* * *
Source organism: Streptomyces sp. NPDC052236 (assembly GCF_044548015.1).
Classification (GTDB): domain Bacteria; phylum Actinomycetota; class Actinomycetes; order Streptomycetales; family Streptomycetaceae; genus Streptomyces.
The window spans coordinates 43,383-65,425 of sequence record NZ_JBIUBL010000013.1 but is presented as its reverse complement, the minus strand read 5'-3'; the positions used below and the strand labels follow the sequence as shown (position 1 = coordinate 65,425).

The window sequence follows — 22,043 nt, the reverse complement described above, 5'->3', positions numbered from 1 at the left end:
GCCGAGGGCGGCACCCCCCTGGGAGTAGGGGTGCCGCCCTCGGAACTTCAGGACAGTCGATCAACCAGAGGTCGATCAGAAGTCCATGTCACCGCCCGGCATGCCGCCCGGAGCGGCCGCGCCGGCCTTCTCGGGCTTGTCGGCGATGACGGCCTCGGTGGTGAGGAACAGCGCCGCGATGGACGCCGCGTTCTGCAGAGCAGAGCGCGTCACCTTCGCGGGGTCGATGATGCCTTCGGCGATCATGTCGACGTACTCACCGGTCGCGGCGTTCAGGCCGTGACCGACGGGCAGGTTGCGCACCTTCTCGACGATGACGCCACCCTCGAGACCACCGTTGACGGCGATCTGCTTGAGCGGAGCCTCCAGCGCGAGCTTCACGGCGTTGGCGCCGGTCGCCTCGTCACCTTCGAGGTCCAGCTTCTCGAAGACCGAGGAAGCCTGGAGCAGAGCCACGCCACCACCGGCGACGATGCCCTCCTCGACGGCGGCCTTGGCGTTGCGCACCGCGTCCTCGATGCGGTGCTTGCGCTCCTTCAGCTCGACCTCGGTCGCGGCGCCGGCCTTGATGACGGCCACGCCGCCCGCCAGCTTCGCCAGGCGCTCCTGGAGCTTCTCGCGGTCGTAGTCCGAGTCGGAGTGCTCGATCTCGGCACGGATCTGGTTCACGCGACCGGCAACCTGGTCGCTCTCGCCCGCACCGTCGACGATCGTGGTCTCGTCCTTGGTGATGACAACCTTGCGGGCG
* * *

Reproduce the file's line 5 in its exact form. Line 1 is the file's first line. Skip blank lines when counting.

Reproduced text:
GCCGAGGGCGGCACCCCCCTGGGAGTAGGGGTGCCGCCCTCGGAACTTCAGGACAGTCGATCAACCAGAGGTCGATCAGAAGTCCATGTCACCGCCCGGCATGCCGCCCGGAGCGGCCGCGCCGGCCTTCTCGGGCTTGTCGGCGATGACGGCCTCGGTGGTGAGGAACAGCGCCGCGATGGACGCCGCGTTCTGCAGAGCAGAGCGCGTCACCTTCGCGGGGTCGATGATGCCTTCGGCGATCATGTCGACGTACTCACCGGTCGCGGCGTTCAGGCCGTGACCGACGGGCAGGTTGCGCACCTTCTCGACGATGACGCCACCCTCGAGACCACCGTTGACGGCGATCTGCTTGAGCGGAGCCTCCAGCGCGAGCTTCACGGCGTTGGCGCCGGTCGCCTCGTCACCTTCGAGGTCCAGCTTCTCGAAGACCGAGGAAGCCTGGAGCAGAGCCACGCCACCACCGGCGACGATGCCCTCCTCGACGGCGGCCTTGGCGTTGCGCACCGCGTCCTCGATGCGGTGCTTGCGCTCCTTCAGCTCGACCTCGGTCGCGGCGCCGGCCTTGATGACGGCCACGCCGCCCGCCAGCTTCGCCAGGCGCTCCTGGAGCTTCTCGCGGTCGTAGTCCGAGTCGGAGTGCTCGATCTCGGCACGGATCTGGTTCACGCGACCGGCAACCTGGTCGCTCTCGCCCGCACCGTCGACGATCGTGGTCTCGTCCTTGGTGATGACAACCTTGCGGGCG